BTW, this is interesting:
    "After considering thousands of public comments, the U.S. Food and Drug Administration's Center for Veterinary Medicine concluded the proposal from biotech firm Oxitec to release its mosquitoes in an island neighborhood just north of Key West would not significantly affect the environment, according a statement from the agency."
    Bullshit! It certainly *would* "significantly affect the environment" by producing non-vital offspring.

  • SIV||

    It's funny how small minded people put all their faith in "science". Particularly in a quasi-scientific institution propagated by a rotten lot of rent-seeking quacks.

  • Sevo||

    SIV|8.8.16 @ 11:34PM|#
    "It's funny how small minded people put all their faith in "science"."

    Yeah, SIV, we should ignore repeatable results and go with our gut, just like you! Gonna eat those peach pits when you get cancer? Really worked for Jobs, so you're on it, right?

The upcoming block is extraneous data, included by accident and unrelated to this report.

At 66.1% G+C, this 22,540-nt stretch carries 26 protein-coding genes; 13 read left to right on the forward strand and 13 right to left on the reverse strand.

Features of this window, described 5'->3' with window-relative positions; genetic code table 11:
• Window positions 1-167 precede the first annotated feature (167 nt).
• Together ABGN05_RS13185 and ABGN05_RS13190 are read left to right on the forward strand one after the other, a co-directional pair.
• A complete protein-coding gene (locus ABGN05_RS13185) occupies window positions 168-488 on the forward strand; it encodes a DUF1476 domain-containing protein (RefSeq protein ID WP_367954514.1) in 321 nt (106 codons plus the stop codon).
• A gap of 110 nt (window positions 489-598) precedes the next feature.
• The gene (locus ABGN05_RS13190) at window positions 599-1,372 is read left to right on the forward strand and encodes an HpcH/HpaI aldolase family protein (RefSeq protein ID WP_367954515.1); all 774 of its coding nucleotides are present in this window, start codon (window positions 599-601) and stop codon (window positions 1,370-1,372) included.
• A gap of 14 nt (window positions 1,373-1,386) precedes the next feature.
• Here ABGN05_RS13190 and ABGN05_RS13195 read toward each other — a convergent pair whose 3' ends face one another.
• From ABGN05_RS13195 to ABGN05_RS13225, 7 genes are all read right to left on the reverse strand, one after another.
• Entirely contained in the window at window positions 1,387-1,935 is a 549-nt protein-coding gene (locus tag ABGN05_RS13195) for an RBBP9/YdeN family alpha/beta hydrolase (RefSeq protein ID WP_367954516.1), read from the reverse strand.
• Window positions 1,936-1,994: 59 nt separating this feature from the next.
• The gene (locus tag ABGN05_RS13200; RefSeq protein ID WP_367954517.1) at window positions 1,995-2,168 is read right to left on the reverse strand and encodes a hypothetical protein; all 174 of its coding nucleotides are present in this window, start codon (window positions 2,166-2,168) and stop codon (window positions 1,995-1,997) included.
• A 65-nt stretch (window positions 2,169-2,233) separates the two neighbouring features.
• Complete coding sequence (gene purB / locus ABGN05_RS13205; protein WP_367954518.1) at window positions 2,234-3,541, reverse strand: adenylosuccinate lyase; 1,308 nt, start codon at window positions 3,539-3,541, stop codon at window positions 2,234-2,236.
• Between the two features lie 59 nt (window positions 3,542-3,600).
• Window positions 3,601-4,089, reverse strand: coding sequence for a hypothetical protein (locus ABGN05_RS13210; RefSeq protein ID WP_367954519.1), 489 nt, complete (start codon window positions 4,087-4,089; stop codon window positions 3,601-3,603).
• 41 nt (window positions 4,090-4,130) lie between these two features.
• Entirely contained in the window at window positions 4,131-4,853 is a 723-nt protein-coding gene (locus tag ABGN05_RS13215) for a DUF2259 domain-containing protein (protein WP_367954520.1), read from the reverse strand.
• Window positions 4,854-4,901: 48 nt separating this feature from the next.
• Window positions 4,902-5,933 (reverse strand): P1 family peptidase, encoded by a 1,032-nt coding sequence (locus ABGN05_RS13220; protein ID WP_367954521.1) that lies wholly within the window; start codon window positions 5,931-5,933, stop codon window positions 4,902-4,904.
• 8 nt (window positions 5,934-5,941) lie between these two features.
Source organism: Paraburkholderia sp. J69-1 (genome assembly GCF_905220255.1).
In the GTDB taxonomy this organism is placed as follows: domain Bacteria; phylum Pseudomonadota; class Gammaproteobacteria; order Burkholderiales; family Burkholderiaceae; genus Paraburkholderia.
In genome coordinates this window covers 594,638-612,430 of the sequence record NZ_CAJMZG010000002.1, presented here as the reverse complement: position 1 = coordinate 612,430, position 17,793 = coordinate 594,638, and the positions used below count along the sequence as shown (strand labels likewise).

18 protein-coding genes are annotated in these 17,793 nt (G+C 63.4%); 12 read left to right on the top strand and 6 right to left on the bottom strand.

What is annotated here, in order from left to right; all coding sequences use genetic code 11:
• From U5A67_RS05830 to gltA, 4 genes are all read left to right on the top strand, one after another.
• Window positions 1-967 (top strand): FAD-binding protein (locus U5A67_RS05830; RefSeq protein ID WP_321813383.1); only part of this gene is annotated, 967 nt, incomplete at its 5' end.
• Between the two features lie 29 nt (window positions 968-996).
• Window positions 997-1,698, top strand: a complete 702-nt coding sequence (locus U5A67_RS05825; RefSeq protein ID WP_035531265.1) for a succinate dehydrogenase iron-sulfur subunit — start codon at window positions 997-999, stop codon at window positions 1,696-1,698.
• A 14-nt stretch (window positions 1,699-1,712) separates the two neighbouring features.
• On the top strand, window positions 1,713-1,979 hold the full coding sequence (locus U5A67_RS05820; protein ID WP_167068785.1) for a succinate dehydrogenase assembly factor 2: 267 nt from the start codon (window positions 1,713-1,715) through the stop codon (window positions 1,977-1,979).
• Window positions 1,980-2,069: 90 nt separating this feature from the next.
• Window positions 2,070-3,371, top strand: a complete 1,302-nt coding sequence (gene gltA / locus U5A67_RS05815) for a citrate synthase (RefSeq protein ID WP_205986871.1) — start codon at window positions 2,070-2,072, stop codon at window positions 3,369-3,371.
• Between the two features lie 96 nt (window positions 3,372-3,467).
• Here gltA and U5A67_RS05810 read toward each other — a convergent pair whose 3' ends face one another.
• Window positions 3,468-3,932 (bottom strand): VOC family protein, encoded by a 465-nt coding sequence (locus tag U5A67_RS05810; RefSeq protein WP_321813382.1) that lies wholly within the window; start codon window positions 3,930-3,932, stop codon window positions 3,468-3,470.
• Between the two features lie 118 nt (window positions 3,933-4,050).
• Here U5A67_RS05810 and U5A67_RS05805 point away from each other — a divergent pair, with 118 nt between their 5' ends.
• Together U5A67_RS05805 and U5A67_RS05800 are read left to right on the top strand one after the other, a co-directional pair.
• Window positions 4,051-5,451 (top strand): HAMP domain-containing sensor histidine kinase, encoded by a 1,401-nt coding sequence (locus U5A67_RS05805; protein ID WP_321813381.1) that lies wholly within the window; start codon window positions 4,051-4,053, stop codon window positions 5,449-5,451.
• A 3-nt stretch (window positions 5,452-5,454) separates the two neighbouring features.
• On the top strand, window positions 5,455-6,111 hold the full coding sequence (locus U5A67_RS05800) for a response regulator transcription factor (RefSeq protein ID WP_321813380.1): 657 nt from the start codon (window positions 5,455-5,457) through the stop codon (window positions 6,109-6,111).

• XM||

    I experienced cupping and acupuncture (yes I'm Asian). I also gobbled down my share of Chinese herbal medicine.

    Is there scientific evidence that they always work? Nope. Should the state subsidize it? Nope. Does it help people? Probably. These alternative treatments aren't riskier or less proven than the dietary, herbal and penis enlarging pills that saturate the market and paid TV ads. Like Sheldon Cooper says, mutli vitamins are essentially paying for expensive urination.

    As for cupping, I found that it does help me loosen up and relax. But much of that probably has to do with the fact that you're lying down belly first on a bed for twenty minutes while being told to relax. And there's that "Aaaahhh" moment when the pinch of the cup is released. You feel lighter.

    Call it a placebo effect if you will, but if your body feels good, so be it. Surely if libertarians don't object to free individuals subjecting themselves to harmless pseudoscience?

  • Cyto||

  • Azathoth!!||

    What's the harm?

    If this is the cure, I think I might rather have the disease.

    The 'harm' that comes from witchcraft is people burning witches. No skepticism of witchcraft, just that people kill you for being a witch.